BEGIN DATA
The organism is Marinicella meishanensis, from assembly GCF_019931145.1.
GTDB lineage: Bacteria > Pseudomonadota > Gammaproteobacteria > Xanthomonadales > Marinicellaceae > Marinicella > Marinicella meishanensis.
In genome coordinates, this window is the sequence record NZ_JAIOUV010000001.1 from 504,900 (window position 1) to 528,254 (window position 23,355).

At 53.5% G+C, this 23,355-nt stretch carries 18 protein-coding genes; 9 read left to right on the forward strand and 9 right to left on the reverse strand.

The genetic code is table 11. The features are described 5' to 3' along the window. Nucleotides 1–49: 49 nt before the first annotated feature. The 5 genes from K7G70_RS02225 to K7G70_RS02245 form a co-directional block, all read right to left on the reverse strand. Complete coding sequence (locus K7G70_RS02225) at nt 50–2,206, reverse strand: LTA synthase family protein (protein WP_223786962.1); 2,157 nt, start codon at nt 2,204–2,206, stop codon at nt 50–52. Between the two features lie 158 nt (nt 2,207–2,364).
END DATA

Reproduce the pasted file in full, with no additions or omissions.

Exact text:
The organism is Marinicella meishanensis, from assembly GCF_019931145.1.
GTDB lineage: Bacteria > Pseudomonadota > Gammaproteobacteria > Xanthomonadales > Marinicellaceae > Marinicella > Marinicella meishanensis.
In genome coordinates, this window is the sequence record NZ_JAIOUV010000001.1 from 504,900 (window position 1) to 528,254 (window position 23,355).

At 53.5% G+C, this 23,355-nt stretch carries 18 protein-coding genes; 9 read left to right on the forward strand and 9 right to left on the reverse strand.

The genetic code is table 11. The features are described 5' to 3' along the window. Nucleotides 1–49: 49 nt before the first annotated feature. The 5 genes from K7G70_RS02225 to K7G70_RS02245 form a co-directional block, all read right to left on the reverse strand. Complete coding sequence (locus K7G70_RS02225) at nt 50–2,206, reverse strand: LTA synthase family protein (protein WP_223786962.1); 2,157 nt, start codon at nt 2,204–2,206, stop codon at nt 50–52. Between the two features lie 158 nt (nt 2,207–2,364).